Wilfrid George, a former resident and chemist in Halesworth, purchased a length of the old Southwold Railway Line in 1966. It runs for over 350 metres east from the Folly to the boundary with Major Rodwell’s land. In order to safeguard its long term use by the local community it was gifted to the Millennium Green Trust in 2009.
Extract from a letter from Wilfrid George dated 6th September 1989:
About 1963 it looked to me as if all hope of the Southwold Railway ever re-opening was lost, mainly because the old bridge on Blythburgh Dam, where the A12 went up over the railway, had been levelled out. So there was a likelihood that the land would be sold up – accordingly I started making enquiries. Halesworth UDC was warned that ‘someone was trying to buy up the Folly’ – and I was only too pleased to let them take over my offer. But they were not interested in the 340 yards of track to the east, which I had tried to buy also, and so I made an offer for that. So I finally in 1966 purchased what I call ‘Rails’ End’ which goes along the old railway line from Birds Folly to the property ‘Abbots Hill’ owned by Mr Rodwell.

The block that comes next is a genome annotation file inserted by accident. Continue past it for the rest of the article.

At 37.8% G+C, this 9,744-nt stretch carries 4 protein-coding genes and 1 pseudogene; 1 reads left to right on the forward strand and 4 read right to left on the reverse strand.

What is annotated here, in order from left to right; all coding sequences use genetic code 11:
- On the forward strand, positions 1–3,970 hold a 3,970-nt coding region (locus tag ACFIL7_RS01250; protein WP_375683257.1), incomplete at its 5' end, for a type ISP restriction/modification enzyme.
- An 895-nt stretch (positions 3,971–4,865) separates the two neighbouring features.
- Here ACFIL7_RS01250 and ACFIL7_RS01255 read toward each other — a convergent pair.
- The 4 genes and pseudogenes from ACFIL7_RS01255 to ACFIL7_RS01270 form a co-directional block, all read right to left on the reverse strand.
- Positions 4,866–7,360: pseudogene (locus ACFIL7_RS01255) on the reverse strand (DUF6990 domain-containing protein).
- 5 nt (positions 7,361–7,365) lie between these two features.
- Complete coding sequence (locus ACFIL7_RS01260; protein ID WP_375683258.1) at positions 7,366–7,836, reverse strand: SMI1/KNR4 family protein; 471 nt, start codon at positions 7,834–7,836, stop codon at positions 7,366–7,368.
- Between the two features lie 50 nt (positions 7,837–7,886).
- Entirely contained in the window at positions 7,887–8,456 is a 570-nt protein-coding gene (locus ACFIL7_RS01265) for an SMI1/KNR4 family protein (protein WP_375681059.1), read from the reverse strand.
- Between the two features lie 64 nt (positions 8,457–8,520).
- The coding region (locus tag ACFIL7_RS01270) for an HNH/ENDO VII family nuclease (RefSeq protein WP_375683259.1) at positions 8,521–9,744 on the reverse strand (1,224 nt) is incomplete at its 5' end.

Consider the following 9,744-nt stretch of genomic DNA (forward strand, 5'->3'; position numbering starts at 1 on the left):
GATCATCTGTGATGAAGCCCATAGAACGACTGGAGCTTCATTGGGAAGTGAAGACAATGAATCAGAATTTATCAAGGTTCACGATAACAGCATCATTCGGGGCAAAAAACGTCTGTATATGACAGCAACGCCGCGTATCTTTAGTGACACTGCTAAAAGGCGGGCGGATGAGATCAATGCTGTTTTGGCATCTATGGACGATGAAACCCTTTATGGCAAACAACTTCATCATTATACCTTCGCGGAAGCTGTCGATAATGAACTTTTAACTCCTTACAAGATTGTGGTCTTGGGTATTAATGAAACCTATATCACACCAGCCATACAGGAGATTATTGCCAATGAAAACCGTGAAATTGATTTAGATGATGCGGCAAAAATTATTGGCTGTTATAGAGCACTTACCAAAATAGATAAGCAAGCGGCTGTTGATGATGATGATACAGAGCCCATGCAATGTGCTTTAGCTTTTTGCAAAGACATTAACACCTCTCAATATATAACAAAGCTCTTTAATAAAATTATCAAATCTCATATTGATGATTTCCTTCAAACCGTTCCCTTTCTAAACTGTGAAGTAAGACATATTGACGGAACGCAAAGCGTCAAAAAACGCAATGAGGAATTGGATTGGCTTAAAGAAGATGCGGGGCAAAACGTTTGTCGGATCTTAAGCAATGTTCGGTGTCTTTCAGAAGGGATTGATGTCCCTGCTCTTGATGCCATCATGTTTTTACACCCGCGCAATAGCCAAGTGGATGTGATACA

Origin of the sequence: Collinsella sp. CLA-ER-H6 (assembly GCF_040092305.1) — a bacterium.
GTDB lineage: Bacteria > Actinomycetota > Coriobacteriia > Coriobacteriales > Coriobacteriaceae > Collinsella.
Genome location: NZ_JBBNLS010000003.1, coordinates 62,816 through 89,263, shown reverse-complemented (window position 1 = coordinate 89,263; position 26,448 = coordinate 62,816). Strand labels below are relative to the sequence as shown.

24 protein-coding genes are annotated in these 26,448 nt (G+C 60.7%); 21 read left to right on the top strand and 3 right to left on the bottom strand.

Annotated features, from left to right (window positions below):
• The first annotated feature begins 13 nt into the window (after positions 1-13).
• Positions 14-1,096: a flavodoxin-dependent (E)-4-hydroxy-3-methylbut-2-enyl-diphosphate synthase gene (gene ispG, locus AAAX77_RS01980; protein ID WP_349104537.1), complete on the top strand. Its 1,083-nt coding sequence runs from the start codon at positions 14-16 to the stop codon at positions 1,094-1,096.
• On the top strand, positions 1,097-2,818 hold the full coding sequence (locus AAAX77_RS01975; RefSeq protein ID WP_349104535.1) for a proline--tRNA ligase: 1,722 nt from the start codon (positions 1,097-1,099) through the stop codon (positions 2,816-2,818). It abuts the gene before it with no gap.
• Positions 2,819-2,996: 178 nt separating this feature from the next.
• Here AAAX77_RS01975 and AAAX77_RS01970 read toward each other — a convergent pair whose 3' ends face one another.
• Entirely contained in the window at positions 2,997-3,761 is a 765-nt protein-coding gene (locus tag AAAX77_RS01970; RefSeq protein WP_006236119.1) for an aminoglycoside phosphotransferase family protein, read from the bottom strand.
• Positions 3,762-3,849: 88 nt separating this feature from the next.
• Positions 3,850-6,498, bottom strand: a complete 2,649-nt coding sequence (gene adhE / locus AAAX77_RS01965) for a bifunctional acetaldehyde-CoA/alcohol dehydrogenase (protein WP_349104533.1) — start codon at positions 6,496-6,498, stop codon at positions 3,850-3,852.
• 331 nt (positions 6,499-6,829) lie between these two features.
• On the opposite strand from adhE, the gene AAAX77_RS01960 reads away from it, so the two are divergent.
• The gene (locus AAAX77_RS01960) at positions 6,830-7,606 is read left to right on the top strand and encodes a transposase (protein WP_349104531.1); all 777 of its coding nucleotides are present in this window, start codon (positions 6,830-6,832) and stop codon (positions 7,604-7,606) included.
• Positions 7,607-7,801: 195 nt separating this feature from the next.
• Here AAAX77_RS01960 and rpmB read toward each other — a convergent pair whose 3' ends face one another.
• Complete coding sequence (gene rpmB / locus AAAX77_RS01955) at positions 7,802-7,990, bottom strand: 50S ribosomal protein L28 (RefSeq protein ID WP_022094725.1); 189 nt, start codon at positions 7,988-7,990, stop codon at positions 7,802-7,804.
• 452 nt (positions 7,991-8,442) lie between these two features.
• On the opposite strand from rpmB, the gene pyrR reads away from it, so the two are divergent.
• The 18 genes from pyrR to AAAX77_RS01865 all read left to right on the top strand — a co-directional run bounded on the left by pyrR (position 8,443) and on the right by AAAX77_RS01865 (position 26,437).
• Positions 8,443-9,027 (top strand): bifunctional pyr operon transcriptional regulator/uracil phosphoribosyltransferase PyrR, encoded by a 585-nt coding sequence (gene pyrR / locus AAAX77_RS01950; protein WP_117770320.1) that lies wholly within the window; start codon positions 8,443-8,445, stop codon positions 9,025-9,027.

The Definitive Map of Public Rights of Way only included the footpath across the western access to the Folly, despite the fact that the whole area, plus the old track, had been in regular use ‘as of right’ by the public apparently since closure of the rail service in 1929. So I submitted certain claims for additions to the Definitive Map. ………….Another was from Holton Road down the track outside the eastern edge of the Folly to Rails’ End. I do not know how this application is proceeding but since everyone has always used these routes without hindrance for fifty or sixty years there seems little chance that it can be refused.
This left Rail’s End a bit isolated further east and I was about to tidy this up in a deal with Mr Bensly when he needed to run a surface water drain under my land at the bottom of his drift (opposite Mr Muttitt’s house in Holton Road) I granted him permission for the drain in exchange for his dedication of his drift as a public footpath. This has been legally documented and so anybody can now walk the right of way from Mr Muttitt’s down to the railway and along to the Folly. (Everyone was doing it anyway, before all this, but it is best to have it documented)”